Bush Wood - introduction

Bush Wood - a tree avenueA tree avenue in Bush Wood


Bush Wood is an area of Epping Forest that lies between Wanstead Flats to the south and Leyton Flats to the north, with Wanstead Park and the parklands that once comprised the Wanstead Estate to the east. The area is divided into two sections by Bush Road - south of this Bush Wood is predominantly a wooded area consisting of about 13 hectares and north of Bush Road an area 7.5 hectares has woodland in the eastern part and an area of open grassland to the west.

Where the wood merges into part of Wanstead Flats a purely artificial boundary between the two areas has been taken as the footpath from Belgrave Road to the road called Bushwood. The rest of the southern boundary consists of the garden fences of the houses in Belgrave Road and the concrete fence of the high-rise block, Belgrave Heights. Blake Hall Road forms the eastern boundary. The other boundaries are the road called Bushwood and the Hackney Link Road (opened in 1999). To the north are the gardens of the houses in Woodcote Road.

There are three buildings that project into the wood. Two of these at the eastern edge by Blake Hall Road are Epping Forest keeper's lodges. The other, by Bush Road, is a Quaker Meeting House with a high brick wall surrounding its large garden. Click here for more information. The garden warrants furthur investigation into its plant-life as it is in fact an enclosed portion of the Forest. West of this wall the area being considered is mostly grassland, but with trees along the edge of the wall and along Bushwood. Near the south end of the wall is a clearing which reaches into the centre of the wood, and there is another less-wooded area along the southern boundary running parallel to the tree avenue.

At the western edge of Bush Wood, near the Green Man public house, is a small public garden. This was the site of the Green Man Pond, which existed until the 1950s. Another aspect of Bush Wood may be noted: near the keeper's cottage in Bush Wood (south) is the remains of a drinking fountain which is on the site of a small spring that once existed here. This may have been the site of a mineral spring which was discovered in Wanstead in 1619 and which for a short time was a fashionable spa.

From Blake Hall Road a long avenue of trees stretches in an easterly direction towards Leytonstone. This is Evelyn's Avenue, part of the elaborate system of tree-avenues that radiated from the estate of Wanstead House. The remains of secondary avenues, leading off the main one, are also present in Bush Wood and include the remaining specimens of sweet chestnuts that were planted perhaps some 300 years ago.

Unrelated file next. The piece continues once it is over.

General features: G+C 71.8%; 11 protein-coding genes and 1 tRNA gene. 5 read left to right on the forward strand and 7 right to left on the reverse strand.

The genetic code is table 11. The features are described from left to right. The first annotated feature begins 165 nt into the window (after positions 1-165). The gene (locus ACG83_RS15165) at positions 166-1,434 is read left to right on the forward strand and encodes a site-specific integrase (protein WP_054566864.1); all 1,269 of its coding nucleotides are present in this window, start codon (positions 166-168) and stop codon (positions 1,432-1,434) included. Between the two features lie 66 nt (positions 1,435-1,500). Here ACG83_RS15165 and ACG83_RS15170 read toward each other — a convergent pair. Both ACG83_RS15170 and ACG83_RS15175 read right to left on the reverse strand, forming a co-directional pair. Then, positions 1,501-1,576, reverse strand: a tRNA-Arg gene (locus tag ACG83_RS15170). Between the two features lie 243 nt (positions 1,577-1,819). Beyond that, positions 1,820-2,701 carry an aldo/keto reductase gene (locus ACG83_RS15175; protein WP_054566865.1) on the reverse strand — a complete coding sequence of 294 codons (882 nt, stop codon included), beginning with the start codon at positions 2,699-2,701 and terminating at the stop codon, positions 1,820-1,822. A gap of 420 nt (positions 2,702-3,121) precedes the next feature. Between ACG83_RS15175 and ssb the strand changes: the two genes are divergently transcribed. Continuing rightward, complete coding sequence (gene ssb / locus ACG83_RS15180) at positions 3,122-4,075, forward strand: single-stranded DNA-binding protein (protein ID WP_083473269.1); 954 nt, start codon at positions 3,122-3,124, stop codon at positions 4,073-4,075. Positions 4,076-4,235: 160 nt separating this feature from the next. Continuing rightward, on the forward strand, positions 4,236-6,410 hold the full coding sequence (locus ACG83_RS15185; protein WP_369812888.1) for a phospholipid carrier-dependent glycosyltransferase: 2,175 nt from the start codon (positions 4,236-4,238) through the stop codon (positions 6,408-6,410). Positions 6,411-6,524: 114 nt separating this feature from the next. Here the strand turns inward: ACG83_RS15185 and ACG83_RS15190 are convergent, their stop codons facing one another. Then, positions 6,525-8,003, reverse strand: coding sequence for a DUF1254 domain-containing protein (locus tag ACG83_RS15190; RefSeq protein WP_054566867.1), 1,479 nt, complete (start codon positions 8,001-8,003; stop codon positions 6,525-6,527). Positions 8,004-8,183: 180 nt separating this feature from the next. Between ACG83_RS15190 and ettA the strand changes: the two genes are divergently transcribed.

An unusual "Swiss Cottage" once stood at the southern edge of the wood. This was a timber-framed building dating from about 1850, in a corner of the grounds of Lake House. After the present Lake House estate was built, the cottage remained at the edge of Bush Wood and was accessible by a bridge across a ditch or stream. The cottage was demolished in 1962 in spite of local protests when the Metropolitan Police erected a multi-story accommodation block for police cadets on the site.The ditch - albeit without water - still remains. A door (always locked) in the concrete fence which protects the block - now a residential development called Belgrave Heights - does mark the position of the bridge, which can be ascertained from the view shown on a postcard (click here)

The ditch probably at one time carried drainage water from Bush Wood - including possibly from the Great Lake and Green Man Pond - to Reservoir Wood, now across Blake Hall Road, and thence into the Shoulder of Mutton Pond. It would have contributed an important source of the supply of water to Wanstead Park's lake system. (See "The Lake System of Wanstead Park" on the Friends of Wanstead Parklands website)

A plant survey of the wood was carried out between 1975 and 1979 on behalf of the Wren Conservation Group, and the results published as "The Flora of Southern Epping Forest" Part 2: Wanstead Flats and Bush Wood, The London Naturalist, No 60, 1981, by  P. R. FERRIS

Some of the text here has been based on that included in the publication, but has been significantly updated for the website. Click here for the update of that survey.